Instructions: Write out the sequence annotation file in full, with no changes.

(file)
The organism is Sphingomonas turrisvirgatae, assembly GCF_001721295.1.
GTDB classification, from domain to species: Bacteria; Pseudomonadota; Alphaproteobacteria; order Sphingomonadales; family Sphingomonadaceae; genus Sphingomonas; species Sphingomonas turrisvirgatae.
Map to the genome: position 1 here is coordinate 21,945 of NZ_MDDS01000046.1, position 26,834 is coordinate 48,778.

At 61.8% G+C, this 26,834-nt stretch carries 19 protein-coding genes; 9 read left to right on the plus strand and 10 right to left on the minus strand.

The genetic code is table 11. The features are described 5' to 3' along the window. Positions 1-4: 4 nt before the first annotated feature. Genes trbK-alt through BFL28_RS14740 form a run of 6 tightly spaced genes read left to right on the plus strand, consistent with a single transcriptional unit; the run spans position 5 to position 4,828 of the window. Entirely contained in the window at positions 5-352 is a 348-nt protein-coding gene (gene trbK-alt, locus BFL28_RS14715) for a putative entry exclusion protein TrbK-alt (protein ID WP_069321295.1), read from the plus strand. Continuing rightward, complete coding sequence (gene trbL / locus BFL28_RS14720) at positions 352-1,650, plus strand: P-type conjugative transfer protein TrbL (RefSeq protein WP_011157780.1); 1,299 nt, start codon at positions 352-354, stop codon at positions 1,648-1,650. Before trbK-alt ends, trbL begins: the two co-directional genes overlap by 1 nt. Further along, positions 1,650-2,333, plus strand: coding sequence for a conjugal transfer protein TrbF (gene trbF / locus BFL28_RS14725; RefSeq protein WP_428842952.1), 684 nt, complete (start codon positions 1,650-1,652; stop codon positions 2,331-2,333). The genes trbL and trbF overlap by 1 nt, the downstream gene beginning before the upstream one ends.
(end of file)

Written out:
The organism is Sphingomonas turrisvirgatae, assembly GCF_001721295.1.
GTDB classification, from domain to species: Bacteria; Pseudomonadota; Alphaproteobacteria; order Sphingomonadales; family Sphingomonadaceae; genus Sphingomonas; species Sphingomonas turrisvirgatae.
Map to the genome: position 1 here is coordinate 21,945 of NZ_MDDS01000046.1, position 26,834 is coordinate 48,778.

At 61.8% G+C, this 26,834-nt stretch carries 19 protein-coding genes; 9 read left to right on the plus strand and 10 right to left on the minus strand.

The genetic code is table 11. The features are described 5' to 3' along the window. Positions 1-4: 4 nt before the first annotated feature. Genes trbK-alt through BFL28_RS14740 form a run of 6 tightly spaced genes read left to right on the plus strand, consistent with a single transcriptional unit; the run spans position 5 to position 4,828 of the window. Entirely contained in the window at positions 5-352 is a 348-nt protein-coding gene (gene trbK-alt, locus BFL28_RS14715) for a putative entry exclusion protein TrbK-alt (protein ID WP_069321295.1), read from the plus strand. Continuing rightward, complete coding sequence (gene trbL / locus BFL28_RS14720) at positions 352-1,650, plus strand: P-type conjugative transfer protein TrbL (RefSeq protein WP_011157780.1); 1,299 nt, start codon at positions 352-354, stop codon at positions 1,648-1,650. Before trbK-alt ends, trbL begins: the two co-directional genes overlap by 1 nt. Further along, positions 1,650-2,333, plus strand: coding sequence for a conjugal transfer protein TrbF (gene trbF / locus BFL28_RS14725; RefSeq protein WP_428842952.1), 684 nt, complete (start codon positions 1,650-1,652; stop codon positions 2,331-2,333). The genes trbL and trbF overlap by 1 nt, the downstream gene beginning before the upstream one ends.